The Pectoralis major (popularly known as pecs) is a thick, fan-shaped muscle, situated at the upper front (anterior) of the chest wall. It makes up the bulk of the chest muscles in the male and lies under the breast in the female.
From this extensive origin the fibers converge toward their insertion; those arising from the clavicle pass obliquely downward and outwards (laterally), and are usually separated from the rest by a slight interval; those from the lower part of the sternum, and the cartilages of the lower true ribs, run upward and laterally, while the middle fibers pass horizontally.
They all end in a flat tendon, about 5 cm in breadth, which is inserted into the bicipital groove of the humerus.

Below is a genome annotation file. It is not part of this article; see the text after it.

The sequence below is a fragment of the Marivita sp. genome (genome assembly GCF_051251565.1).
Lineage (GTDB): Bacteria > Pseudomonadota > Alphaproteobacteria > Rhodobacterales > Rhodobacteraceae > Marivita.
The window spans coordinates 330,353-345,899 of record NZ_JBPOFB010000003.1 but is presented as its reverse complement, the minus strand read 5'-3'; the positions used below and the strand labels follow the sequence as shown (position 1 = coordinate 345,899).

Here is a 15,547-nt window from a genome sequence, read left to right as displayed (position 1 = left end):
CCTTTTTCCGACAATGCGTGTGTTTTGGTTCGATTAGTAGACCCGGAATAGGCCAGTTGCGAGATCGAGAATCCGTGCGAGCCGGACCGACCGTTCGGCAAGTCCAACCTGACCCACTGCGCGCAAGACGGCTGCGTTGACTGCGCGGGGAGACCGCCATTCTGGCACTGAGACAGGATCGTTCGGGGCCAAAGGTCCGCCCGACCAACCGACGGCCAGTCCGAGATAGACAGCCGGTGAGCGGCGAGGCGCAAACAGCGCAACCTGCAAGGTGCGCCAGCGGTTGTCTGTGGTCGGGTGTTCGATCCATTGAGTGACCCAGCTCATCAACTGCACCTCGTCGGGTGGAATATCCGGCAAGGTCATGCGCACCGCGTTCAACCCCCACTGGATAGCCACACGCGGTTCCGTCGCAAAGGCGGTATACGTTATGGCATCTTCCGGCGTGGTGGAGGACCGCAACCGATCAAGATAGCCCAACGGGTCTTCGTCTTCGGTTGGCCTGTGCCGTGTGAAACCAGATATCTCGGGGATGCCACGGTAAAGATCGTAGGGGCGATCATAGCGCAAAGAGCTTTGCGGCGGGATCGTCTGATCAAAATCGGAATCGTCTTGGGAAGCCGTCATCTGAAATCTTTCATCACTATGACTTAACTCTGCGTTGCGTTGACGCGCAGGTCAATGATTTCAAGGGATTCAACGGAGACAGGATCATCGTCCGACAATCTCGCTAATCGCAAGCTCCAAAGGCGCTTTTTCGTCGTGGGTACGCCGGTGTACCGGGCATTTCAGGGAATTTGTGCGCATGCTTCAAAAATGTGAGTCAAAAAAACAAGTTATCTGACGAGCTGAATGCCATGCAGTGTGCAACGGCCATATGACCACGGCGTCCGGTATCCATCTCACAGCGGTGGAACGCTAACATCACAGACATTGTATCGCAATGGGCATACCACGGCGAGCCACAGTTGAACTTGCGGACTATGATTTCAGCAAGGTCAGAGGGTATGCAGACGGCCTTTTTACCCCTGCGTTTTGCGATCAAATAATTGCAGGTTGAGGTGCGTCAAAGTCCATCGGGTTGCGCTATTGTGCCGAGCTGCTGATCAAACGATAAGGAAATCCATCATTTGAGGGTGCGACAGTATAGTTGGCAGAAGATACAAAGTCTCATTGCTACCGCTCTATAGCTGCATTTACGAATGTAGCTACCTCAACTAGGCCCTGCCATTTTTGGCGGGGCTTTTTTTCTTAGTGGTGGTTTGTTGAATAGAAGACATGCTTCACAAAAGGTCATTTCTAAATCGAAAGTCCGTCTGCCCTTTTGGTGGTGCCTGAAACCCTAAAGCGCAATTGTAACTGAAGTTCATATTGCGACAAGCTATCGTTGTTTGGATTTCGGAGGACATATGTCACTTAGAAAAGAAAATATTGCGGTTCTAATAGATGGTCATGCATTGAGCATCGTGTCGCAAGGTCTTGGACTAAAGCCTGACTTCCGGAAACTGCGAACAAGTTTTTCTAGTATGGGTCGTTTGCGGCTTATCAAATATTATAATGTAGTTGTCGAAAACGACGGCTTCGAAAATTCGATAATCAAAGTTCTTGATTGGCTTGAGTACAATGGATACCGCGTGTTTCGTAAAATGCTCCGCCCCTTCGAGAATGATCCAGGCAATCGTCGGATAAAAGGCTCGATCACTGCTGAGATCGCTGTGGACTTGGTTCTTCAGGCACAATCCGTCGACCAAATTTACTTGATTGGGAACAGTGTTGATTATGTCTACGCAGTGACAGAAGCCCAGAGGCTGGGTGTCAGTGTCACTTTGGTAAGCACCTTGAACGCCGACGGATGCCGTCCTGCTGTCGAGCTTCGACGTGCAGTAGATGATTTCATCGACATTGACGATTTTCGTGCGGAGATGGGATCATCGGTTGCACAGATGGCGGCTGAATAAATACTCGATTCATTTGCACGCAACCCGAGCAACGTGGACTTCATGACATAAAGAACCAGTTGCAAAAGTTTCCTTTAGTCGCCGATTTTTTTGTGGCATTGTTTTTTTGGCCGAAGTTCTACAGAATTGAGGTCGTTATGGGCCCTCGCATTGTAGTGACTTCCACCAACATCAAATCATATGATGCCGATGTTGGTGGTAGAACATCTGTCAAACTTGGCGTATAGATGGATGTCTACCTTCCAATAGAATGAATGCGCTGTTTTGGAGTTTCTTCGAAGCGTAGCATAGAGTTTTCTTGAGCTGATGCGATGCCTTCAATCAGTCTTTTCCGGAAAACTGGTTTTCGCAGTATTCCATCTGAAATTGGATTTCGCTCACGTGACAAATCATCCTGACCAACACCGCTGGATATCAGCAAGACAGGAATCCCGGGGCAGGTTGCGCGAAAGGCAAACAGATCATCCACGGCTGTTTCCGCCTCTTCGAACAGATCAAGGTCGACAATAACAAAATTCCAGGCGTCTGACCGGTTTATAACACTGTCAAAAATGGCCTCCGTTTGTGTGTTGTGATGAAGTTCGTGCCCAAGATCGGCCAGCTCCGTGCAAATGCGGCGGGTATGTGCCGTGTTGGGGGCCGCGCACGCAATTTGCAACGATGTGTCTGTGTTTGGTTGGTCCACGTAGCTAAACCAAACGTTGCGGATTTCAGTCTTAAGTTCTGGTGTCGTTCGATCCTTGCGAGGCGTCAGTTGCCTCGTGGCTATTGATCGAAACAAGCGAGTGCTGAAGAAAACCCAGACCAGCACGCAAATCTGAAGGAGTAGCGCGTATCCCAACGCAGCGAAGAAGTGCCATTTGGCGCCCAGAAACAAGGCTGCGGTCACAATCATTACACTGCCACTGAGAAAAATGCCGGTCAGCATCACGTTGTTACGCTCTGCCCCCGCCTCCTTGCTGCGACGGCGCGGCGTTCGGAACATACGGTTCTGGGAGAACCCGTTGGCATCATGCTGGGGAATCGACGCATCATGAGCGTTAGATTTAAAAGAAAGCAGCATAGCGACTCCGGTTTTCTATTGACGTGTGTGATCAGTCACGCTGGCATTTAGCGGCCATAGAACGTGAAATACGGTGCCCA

These deep fibers, and particularly those from the lower costal cartilages, ascend the higher, turning backward successively behind the superficial and upper ones, so that the tendon appears to be twisted.
The posterior lamina reaches higher on the humerus than the anterior one, and from it an expansion is given off which covers the intertubercular groove of the humerus and blends with the capsule of the shoulder-joint.
From the deepest fibers of this lamina at its insertion an expansion is given off which lines the intertubercular groove, while from the lower border of the tendon a third expansion passes downward to the fascia of the arm.
Deficiency or absence of the sternocostal part is not uncommon.
Absence of the clavicular part is less frequent.
Rarely, the whole muscle is missing. This may accompany absence of the breast in females. (See Poland syndrome).
Isolation exercises include:
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